We’re thrilled to have found Bri among a really competitive field of applicants and so excited about the amount of progress the community can make on bringing forward GOSH roadmap objectives, supporting new members, and delivering on many plans from the past five years with the help of a full time Coordinator. Shannon and I are now on-boarding Bri, who is already bringing enormous energy and experience to the role, and we’ll be supporting her on a daily basis as she works with the community, until such a time as the Council is seated whereupon they will play an active role as well.

I recognise that the lack of additional community representation on the selection panel was far less than ideal and it was neither the intention nor the plan! For future hires, the Council will manage community input into the process.

We will post updates here on the forum soon on how the grant budget is being spent, as of now with events being on hold due to COVID this has largely been hiring to the Coordinator position and the website RFP.


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Hi Jenny,

Thanks for you detailed answer. After a lot of though now I think I understand why I have been confused about this and other recent activities.

What I think is the problem and the origin of my (and maybe others’) confusion, is that the newly created USA-based non-profit entity is called GOSH, the same as our years-old community. This creates confusion about what are activities carried out and governed by USA-GOSH (or US-UK-GOSH), and GOSH activities. For instance: I had to carefully re-read the community coordinator call to find that this role responds to the “GOSH board”, and then re-read other posts to understand that this board is the board of the USA non-profit, and not the GOSH council, which will belong to and represent the whole community. This fact is obvious when you think about it (the grant is paying for the role, and the grant was given to the non-proft), but it is confusing, because everybody thinks of the whole community when reading “GOSH”. I’m sure there are also other situations in which this could also lead to confusion.

I understand that the newly created GOSH non-profit is a private USA-based entity who is free to sign any contract and is free to carry the actions they decided and agreed with their funders according to their rules and USA laws. I would also like to make it clear that I think that the work that you and Shannon are doing is very valuable for advancing towards the goals of GOSH: it’s great to have funding, it’s great that now there is someone helping coordinate community activities, and all the other activities that you planned and worked hard to get funding for. I know you two personally and I know you work a lot and care for GOSH.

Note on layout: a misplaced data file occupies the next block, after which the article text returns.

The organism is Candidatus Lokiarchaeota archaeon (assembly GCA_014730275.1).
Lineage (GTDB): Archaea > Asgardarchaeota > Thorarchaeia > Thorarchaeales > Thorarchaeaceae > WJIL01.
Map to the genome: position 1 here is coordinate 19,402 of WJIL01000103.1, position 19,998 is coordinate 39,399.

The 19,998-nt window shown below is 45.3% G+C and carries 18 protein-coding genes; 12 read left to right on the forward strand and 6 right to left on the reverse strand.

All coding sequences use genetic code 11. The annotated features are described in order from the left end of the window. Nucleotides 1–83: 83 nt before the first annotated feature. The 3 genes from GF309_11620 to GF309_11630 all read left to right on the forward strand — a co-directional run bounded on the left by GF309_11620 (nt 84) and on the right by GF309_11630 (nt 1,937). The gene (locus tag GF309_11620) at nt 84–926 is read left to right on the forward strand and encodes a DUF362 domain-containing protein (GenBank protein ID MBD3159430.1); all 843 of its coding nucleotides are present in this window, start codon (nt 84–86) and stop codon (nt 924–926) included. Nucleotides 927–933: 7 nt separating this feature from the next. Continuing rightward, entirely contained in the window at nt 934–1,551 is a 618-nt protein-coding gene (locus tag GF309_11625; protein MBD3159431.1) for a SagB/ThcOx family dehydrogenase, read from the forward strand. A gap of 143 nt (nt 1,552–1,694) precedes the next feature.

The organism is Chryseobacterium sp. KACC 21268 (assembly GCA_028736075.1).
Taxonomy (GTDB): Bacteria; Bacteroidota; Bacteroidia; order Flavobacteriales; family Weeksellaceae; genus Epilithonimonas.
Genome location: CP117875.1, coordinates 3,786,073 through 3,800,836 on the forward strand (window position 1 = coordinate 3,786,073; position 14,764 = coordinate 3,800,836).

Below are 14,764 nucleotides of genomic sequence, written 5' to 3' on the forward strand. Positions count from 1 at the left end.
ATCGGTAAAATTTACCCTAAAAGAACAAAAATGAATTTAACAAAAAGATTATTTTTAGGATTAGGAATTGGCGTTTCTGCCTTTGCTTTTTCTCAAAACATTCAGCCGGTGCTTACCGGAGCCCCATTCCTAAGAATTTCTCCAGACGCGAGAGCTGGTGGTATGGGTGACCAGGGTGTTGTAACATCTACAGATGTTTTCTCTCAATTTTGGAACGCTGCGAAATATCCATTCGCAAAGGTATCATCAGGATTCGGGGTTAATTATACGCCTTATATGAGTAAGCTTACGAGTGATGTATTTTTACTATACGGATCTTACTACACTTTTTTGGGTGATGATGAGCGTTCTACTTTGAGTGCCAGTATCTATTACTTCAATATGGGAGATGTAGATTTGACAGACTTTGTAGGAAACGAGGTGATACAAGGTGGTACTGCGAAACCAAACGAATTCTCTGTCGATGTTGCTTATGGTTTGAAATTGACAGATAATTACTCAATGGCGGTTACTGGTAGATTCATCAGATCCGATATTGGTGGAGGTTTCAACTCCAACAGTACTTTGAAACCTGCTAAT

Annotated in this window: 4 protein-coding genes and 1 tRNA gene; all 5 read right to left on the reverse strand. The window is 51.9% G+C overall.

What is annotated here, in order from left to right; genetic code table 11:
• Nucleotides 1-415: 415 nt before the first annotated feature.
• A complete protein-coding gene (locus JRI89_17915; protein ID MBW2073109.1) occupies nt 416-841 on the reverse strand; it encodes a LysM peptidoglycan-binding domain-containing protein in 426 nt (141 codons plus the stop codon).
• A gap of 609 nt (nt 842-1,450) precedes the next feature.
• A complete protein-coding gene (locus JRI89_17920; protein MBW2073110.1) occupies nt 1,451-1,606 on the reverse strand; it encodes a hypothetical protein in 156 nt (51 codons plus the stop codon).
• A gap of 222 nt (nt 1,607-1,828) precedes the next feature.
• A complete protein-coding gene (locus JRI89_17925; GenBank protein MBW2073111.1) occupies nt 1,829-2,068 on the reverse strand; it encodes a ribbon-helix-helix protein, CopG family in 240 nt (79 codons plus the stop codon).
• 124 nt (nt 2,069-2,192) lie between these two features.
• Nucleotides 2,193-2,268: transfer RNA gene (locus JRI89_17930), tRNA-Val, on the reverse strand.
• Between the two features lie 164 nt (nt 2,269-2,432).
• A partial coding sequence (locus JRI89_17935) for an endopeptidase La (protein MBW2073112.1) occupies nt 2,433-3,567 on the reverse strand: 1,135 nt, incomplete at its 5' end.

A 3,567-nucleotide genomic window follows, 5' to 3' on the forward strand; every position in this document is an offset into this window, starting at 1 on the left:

Nevertheless, I think it should be clear is that this initiative (the non-profit and the associated Sloan grant) is qualitatively similar and equal to other previous initiatives, carried out by other valuable members of GOSH. One example I am familiar with is reGOSH: it also involves an important grant, a signed contract with legal implications, a private entity that receives the funding, and activities that contribute towards GOSH goals. There were also other similar activities like AfricaOSH, Great Lakes GOSH, of which I don’t know the details, and I’m sure there have been others. But there is one thing they have in common: they were named GOSH-something, or OSH-something, so that it was clear that they were part of GOSH, but they were not the whole GOSH. Maybe one could be tempted to think that this Sloan grant is different because it involves more money, but I don’t think it is convenient to treat the initiatives of GOSH members differently depending on how much money they bring.

I guess now it is too late to ask for a change in the name of the non-profit (too bad this was not discussed in the forum earlier). My suggestion is therefore that we should make a special effort to make it clear when someone is referring to the USA-based GOSH non-profit entity, and when someone is referring to simply GOSH (the whole community).



Thanks Gustavo! The Community Coordinator will report to the Community Council as soon as it exists and to that end, Bri is supporting the community governance working group to get the elections underway as quickly as possible.

I absolutely agree with you that all GOSH community activities are equally valuable and vital to make GOSH what it is and to make open science hardware ubiquitous by 2025. The GOSH nonprofit was intentionally named to provide a piece of infrastructure for the benefit of the whole community, that is not limited to a particular group. Your point is well taken that this can be confusing and the terminology should be used carefully, that will go on the agenda to be discussed at a future governance working group call. Anyone who would like more information on governance of the nonprofit can read this summary circulated in the community governance update from July 2020. The takeaway is that the board is as small in size and scope as it is possible to be and only deals with oversight of legal, financial and operational admin matters. Decision making on what GOSH does (and how the GOSH nonprofit could support that activity) is centred in the Community Council and associated community processes/groups.